According to educationdata.org, 86 percent of college students benefit from some form of financial aid.

What’s not assessed? Retirement — at least the bulk of it. You are not required to include total 401k or Roth IRA savings on the FAFSA, although you will be asked how much you contributed to a retirement-based program in the previous year. The formula will take your retirement contributions for that single year and add it back to your AGI, to form a new “income” number.

“It has a reputation as being a complex form,” Whitman said. “It’s not overly complex, it’s just poorly written. If you have a fairly straightforward financial situation, it is not going to be a huge investment of your time.”

Whitman said each section of the FAFSA has a help section that people will benefit from exploring. A few other points:

  • You can save your progress and finish filling the form out later, but carefully hang on to the parent and student pins you create. They get lost remarkably often, and that is no fun.
  • If you are divorced, only one parent will fill out the FAFSA. The determination is where the child lives 51 percent of time, not who claims the child as a dependent. If it’s truly 50-50, choose the parent with lower household income. Note that if either parent is remarried, regardless of contribution plans, both the parent and step-parent incomes will be included in the formula.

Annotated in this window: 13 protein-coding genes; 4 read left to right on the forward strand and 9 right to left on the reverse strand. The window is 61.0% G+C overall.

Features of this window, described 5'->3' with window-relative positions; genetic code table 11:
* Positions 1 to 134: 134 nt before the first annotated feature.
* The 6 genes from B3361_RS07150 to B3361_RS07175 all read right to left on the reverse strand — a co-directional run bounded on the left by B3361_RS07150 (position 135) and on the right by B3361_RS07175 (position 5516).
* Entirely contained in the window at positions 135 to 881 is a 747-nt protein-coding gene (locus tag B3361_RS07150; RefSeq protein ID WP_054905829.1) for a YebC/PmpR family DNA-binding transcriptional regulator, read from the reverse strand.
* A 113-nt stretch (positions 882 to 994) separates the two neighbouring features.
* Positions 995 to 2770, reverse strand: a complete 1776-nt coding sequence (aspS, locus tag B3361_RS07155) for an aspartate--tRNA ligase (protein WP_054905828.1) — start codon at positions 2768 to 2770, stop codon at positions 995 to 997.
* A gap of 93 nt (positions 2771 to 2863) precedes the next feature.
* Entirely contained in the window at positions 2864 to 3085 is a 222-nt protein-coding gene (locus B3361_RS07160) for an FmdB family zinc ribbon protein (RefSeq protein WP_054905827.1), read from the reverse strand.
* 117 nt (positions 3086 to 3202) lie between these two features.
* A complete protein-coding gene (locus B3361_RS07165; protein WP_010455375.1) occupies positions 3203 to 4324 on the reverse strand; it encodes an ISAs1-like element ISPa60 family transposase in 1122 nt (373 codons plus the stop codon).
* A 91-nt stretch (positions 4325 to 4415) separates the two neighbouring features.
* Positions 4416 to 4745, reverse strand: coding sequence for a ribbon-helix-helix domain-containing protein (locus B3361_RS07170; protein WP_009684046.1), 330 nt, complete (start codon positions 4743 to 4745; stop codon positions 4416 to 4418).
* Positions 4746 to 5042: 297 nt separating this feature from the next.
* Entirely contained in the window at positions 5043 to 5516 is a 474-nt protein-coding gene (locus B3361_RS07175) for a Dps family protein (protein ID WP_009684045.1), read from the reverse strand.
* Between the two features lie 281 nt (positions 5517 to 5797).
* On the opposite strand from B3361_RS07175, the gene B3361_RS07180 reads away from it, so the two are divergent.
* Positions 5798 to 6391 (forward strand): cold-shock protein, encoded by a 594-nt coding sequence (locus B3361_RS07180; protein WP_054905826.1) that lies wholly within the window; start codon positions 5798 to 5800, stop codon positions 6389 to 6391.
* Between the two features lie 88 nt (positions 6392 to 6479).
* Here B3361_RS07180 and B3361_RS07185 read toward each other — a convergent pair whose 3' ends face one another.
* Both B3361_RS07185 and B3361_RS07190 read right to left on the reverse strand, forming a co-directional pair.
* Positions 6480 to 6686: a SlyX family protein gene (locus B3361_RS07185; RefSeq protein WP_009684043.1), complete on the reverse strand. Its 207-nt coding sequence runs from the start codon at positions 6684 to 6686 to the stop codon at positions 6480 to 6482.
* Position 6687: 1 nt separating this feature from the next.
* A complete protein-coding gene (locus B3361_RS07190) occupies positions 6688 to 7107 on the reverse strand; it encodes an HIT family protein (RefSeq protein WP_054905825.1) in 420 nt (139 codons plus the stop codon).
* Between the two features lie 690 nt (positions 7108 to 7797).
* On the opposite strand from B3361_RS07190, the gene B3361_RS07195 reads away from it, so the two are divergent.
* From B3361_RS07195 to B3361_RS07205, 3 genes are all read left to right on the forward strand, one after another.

• If the family has a business with more than 100 employees, the form will require an asset valuation of business. If the family owns rental properties, the form will require market values of those properties. All assessed values should be pulled the time of application, not six months prior.

The How

Your formula will be submitted to the Federal Department of Education for evaluation, which will return a “Student Aid Report.” Whitman said many clients don’t even know how to find the expected family contribution on the document.

“The formula for need is same at every school,” Whitman said. “The total cost of the institution, minus the formula the FAFSA says is the expected family contribution, equals the demonstrated need.”

Some examples: If your institution costs $28,000 per year to attend and your expected family contribution is $50,000 per year, the formula results in a negative number and you would have no demonstrated need. But if your institution — in the next scenario, clearly a private one — costs $70,000 a year, there would be a demonstrated need of $20,000. Different universities have different gifting policies. Some may cover 20 percent of need, some 40 percent, some 80 percent. The rest needs to be made up with loans or tuition payments.

“I think it’s important for families to know the expected family contribution has no real relation to what you could actually pay,” she said. “It’s almost never what you actually pay, depending on whether you pay in-state tuition or private fees.”